Suited and booted, Headline come on from the left side of the stage, strutting linear, like a black version of Madness in Nutty Boy fashion. Headline march, march, march, chanting a deep baritone mantra: ‘Don’t knock the baldhead - Don’t knock the baldhead! Boongy boong boongy woongy! Don’t knock the baldhead!’ It’s an unforgettable entrance. They hit centre stage, and suddenly scram in all directions to grab guitars, microphones and drumsticks. Acappella out, in comes their schizoid mesh of pop-tinged Ska. Black suits, black ties, white shirts, skanking natty dread – five black baldheads and one white guy. Lean lead singer Michael holds onto the mic stand as bassist Winston bobs about, tugging at his black Music Man bass, with Kevin skanking on guitar and synth-player Richard leering at the mob, playing bubblegum synth riffs, with knees-ups and Ska ‘chikka-chiks’ a-plenty. The crowd’s earlier coolness thoroughly thaws as "Rudi Don’t Fear" and "Highway Hassle" fill the theatre with infectious, insistent Ska - followed by "Bald Head Revolution", and a return to their single, "Don’t Knock The Bald Head".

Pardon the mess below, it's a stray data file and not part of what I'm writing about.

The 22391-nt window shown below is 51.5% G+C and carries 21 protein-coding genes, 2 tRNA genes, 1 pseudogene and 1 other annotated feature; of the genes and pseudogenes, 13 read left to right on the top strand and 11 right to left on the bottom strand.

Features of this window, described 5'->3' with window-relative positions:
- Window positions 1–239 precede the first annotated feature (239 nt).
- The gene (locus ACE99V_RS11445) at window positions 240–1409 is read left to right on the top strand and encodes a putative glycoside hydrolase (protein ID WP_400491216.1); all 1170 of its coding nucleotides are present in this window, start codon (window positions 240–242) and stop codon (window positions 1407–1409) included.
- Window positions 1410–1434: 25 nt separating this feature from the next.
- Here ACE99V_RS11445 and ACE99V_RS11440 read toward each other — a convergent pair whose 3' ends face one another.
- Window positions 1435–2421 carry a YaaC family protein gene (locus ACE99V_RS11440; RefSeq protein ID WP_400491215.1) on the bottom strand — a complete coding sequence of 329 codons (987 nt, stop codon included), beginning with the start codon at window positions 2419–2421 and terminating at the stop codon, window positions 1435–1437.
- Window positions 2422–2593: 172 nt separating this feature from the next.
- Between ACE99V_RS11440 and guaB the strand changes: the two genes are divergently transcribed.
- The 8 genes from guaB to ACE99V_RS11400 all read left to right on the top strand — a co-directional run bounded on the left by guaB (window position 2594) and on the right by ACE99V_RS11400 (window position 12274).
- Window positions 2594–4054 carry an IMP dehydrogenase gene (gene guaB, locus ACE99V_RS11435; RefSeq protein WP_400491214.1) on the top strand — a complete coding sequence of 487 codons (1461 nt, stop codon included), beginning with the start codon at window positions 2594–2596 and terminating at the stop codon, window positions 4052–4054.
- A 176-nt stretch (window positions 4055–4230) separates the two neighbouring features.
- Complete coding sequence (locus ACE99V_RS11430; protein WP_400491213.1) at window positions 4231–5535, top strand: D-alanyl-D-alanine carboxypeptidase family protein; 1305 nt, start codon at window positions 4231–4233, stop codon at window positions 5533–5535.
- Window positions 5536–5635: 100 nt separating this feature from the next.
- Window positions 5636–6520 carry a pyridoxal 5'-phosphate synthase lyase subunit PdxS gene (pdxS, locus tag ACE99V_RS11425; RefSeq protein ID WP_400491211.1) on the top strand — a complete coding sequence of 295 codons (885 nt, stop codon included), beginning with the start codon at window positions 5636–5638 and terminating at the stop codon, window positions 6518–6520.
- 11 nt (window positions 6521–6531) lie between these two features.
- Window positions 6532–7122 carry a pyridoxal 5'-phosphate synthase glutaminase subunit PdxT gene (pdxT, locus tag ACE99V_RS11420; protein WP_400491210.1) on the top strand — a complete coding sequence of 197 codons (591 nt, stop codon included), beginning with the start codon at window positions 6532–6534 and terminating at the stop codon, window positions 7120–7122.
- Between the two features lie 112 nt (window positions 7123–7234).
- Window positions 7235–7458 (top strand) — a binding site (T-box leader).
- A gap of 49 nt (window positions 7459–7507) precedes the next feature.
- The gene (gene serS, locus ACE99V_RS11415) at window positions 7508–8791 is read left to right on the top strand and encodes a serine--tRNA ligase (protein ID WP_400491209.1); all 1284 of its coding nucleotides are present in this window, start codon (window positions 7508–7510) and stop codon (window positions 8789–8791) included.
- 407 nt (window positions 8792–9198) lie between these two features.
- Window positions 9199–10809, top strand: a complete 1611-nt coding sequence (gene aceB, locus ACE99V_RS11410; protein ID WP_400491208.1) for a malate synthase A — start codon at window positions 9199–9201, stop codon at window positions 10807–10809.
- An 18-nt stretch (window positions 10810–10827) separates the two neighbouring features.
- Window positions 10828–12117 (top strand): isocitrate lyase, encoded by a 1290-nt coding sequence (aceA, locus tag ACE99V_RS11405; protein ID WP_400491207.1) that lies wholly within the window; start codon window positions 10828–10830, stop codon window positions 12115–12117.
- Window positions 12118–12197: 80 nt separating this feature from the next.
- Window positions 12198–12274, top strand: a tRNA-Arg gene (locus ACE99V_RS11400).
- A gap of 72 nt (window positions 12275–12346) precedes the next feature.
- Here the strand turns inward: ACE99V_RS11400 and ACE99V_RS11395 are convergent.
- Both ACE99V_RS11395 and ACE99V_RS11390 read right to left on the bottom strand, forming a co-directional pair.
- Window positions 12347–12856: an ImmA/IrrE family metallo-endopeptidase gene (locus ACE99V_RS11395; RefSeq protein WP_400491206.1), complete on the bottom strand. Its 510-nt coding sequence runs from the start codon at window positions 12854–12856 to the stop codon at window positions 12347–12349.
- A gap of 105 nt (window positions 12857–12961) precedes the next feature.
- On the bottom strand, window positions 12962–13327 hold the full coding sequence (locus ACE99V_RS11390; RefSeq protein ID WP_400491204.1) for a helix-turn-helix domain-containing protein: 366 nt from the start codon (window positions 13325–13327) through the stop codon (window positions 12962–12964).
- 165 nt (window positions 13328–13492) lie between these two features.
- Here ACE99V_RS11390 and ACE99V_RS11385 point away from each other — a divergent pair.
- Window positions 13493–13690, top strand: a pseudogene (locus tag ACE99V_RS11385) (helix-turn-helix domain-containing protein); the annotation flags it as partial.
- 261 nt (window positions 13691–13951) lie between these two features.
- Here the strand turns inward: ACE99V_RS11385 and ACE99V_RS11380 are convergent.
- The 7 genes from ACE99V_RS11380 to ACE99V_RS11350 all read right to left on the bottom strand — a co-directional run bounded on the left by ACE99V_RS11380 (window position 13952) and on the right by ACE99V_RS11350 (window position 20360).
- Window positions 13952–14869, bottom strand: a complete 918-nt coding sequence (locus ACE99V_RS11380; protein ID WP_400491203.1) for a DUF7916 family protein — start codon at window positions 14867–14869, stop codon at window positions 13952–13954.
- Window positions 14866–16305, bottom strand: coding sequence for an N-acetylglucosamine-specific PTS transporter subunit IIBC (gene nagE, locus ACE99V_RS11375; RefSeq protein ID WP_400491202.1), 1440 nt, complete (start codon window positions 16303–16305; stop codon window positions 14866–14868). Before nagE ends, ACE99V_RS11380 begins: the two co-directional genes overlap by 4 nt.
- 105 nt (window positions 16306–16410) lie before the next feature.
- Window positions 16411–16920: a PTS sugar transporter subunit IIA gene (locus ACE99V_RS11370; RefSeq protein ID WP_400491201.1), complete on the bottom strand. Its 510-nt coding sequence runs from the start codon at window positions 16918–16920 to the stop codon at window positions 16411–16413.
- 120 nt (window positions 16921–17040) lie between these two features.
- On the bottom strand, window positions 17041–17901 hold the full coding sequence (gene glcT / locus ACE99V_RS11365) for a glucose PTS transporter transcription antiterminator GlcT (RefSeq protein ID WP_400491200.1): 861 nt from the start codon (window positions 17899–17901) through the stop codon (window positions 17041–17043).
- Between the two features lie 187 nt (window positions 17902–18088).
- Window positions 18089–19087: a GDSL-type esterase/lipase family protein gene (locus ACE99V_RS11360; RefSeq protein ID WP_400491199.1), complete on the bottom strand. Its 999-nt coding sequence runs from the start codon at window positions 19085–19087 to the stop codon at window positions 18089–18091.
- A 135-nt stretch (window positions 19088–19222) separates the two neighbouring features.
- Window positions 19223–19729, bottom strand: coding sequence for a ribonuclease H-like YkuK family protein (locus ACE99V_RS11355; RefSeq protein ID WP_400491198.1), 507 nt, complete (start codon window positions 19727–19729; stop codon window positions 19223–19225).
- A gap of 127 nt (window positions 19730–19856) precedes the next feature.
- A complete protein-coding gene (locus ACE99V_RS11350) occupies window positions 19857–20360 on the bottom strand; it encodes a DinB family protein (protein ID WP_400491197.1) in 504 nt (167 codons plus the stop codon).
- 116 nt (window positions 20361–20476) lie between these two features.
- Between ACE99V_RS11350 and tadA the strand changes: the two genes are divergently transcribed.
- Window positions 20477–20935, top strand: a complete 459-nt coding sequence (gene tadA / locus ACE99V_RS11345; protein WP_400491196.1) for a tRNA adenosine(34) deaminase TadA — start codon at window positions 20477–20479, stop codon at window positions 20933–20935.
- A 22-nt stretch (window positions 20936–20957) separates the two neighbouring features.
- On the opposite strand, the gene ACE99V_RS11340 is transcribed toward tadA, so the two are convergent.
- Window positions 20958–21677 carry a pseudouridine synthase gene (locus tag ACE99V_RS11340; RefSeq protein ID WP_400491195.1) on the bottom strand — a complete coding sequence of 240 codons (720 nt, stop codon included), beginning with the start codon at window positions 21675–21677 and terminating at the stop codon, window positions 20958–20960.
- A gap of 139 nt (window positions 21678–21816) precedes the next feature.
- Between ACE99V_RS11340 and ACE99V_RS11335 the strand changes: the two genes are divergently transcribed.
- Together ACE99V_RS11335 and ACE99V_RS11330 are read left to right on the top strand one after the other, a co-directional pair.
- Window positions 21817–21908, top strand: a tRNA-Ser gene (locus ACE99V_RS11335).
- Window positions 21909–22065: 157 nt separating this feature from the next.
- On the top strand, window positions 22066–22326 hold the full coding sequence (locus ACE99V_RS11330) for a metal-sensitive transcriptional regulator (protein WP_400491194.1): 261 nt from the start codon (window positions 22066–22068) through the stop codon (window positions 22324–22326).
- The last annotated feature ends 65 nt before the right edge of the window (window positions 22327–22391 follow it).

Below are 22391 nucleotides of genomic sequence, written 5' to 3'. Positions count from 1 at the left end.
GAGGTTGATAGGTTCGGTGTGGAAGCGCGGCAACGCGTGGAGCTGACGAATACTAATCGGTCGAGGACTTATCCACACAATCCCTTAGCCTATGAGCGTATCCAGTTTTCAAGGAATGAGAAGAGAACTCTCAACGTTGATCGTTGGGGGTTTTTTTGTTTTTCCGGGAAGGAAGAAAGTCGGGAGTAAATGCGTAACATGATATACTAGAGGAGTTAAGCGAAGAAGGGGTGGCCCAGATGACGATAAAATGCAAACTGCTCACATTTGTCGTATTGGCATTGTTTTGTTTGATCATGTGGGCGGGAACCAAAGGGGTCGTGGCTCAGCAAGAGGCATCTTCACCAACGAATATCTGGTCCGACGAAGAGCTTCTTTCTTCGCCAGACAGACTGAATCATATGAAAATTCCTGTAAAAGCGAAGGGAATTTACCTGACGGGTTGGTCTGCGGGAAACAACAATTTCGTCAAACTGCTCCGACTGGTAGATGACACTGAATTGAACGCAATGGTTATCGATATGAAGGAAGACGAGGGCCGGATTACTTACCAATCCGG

Below is a re-posting of an article from a Stranglers web site that includes an interview with Headline's bass player Winston Blissett that was conducted in 2006. These days he plays bass for ambient trip-hoppers, Massive Attack.
“I can’t believe anyone can remember Headline – I really cant! Incredulity continues as Winston admits to being part of a great outfit that never got to crack the big time. “We were great, weren’t we? I loved Headline. We actually started out as a funk band called Raw Funk – massive around southeast London - unknown everywhere else! But we’d all had enough after two years of it. Then one day, we’re in the car - 2-Tone was out - all our parents were Jamaican-born - so we said: we’ve all grown up on Ska - why don’t we just form a Ska band? Within the space of just two hours, we were Ska - we shaved off our big Afros and Headline was born.”
The band soon found some luck with the help of promoter Keith Altham’s publicist, Claudine. Her husband, musician Michael Riley, was eager to help. “Mike was helping out on the management side, but he must have been getting itchy feet after Steel Pulse. He had to leave, though…. Anyway, he asked us if he could join the band. We said yes. Our first gig was at the Nashville.”At first, summer support slots bring some positive vibes from the music press, and Headline’s profile was on the ascent, with gigs with Bad Manners. Some of them are still fresh with Winston: "Some of the Bad Manners gigs got a bit racial, I suppose. The crowd could get a bit… boisterous, but we just laughed it off at the time.”